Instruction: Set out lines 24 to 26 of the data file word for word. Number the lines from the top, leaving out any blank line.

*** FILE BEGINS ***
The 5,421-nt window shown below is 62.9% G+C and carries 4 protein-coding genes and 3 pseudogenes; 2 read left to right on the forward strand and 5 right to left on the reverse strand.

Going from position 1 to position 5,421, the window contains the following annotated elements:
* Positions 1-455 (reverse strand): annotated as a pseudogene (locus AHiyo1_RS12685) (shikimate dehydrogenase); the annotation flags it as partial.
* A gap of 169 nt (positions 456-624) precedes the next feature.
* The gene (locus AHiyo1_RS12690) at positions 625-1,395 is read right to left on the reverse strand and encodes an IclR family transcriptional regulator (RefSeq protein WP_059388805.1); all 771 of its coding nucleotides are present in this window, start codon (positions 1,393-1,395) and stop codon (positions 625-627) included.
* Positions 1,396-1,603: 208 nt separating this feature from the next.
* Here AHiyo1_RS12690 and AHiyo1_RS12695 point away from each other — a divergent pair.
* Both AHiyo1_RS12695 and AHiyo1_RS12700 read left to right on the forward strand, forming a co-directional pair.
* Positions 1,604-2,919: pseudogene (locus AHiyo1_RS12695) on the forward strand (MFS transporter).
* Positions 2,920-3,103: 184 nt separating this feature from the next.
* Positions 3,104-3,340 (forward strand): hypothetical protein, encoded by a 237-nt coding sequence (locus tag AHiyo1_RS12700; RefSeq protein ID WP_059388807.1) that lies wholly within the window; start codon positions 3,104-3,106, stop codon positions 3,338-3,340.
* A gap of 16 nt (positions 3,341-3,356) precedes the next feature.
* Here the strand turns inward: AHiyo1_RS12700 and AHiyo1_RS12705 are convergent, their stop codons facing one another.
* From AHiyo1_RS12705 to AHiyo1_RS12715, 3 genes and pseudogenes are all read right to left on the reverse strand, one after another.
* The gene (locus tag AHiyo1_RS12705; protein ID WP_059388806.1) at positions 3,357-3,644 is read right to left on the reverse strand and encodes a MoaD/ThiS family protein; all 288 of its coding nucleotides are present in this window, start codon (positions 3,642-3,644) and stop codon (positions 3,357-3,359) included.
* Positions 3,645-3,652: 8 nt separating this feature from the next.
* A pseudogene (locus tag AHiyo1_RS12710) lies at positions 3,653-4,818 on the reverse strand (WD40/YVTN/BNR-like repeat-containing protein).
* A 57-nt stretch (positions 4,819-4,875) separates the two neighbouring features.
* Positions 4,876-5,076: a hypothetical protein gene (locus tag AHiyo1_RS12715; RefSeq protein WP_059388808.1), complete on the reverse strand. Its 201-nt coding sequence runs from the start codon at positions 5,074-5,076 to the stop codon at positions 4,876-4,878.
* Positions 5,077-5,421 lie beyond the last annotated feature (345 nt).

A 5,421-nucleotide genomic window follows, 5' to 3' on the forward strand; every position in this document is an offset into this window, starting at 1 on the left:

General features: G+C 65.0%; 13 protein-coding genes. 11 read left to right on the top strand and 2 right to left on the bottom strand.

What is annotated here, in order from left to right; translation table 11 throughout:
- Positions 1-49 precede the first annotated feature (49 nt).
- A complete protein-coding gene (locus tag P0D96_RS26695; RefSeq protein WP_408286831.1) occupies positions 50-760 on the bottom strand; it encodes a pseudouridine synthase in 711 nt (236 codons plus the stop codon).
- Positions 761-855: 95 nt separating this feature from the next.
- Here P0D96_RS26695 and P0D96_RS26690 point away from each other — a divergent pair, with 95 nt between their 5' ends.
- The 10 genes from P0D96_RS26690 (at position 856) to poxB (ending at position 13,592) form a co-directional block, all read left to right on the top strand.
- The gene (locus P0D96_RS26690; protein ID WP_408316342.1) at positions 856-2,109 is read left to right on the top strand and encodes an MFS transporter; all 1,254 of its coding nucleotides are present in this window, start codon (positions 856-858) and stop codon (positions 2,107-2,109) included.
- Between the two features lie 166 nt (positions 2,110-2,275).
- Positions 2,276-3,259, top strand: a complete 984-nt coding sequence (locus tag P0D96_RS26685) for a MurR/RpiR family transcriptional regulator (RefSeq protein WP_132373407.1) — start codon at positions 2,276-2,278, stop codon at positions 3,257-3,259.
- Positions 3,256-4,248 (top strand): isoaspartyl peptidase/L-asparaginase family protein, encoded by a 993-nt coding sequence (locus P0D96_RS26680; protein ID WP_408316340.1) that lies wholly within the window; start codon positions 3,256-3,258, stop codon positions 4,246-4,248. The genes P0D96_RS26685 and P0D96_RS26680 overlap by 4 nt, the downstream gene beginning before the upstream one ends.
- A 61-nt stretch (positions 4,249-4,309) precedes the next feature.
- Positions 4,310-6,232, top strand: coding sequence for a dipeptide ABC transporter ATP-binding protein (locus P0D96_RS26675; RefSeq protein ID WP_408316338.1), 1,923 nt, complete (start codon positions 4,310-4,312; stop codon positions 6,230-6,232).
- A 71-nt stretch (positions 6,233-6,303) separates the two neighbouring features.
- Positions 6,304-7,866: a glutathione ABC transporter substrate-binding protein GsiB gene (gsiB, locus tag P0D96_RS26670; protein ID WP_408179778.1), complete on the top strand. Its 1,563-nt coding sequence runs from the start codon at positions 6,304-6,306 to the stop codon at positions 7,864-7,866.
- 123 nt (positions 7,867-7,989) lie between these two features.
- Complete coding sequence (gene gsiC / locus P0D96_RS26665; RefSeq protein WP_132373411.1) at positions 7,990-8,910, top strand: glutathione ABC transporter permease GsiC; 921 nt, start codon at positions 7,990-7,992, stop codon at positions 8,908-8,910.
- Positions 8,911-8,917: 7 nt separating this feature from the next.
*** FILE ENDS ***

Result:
- Positions 1-49 precede the first annotated feature (49 nt).
- A complete protein-coding gene (locus tag P0D96_RS26695; RefSeq protein WP_408286831.1) occupies positions 50-760 on the bottom strand; it encodes a pseudouridine synthase in 711 nt (236 codons plus the stop codon).
- Positions 761-855: 95 nt separating this feature from the next.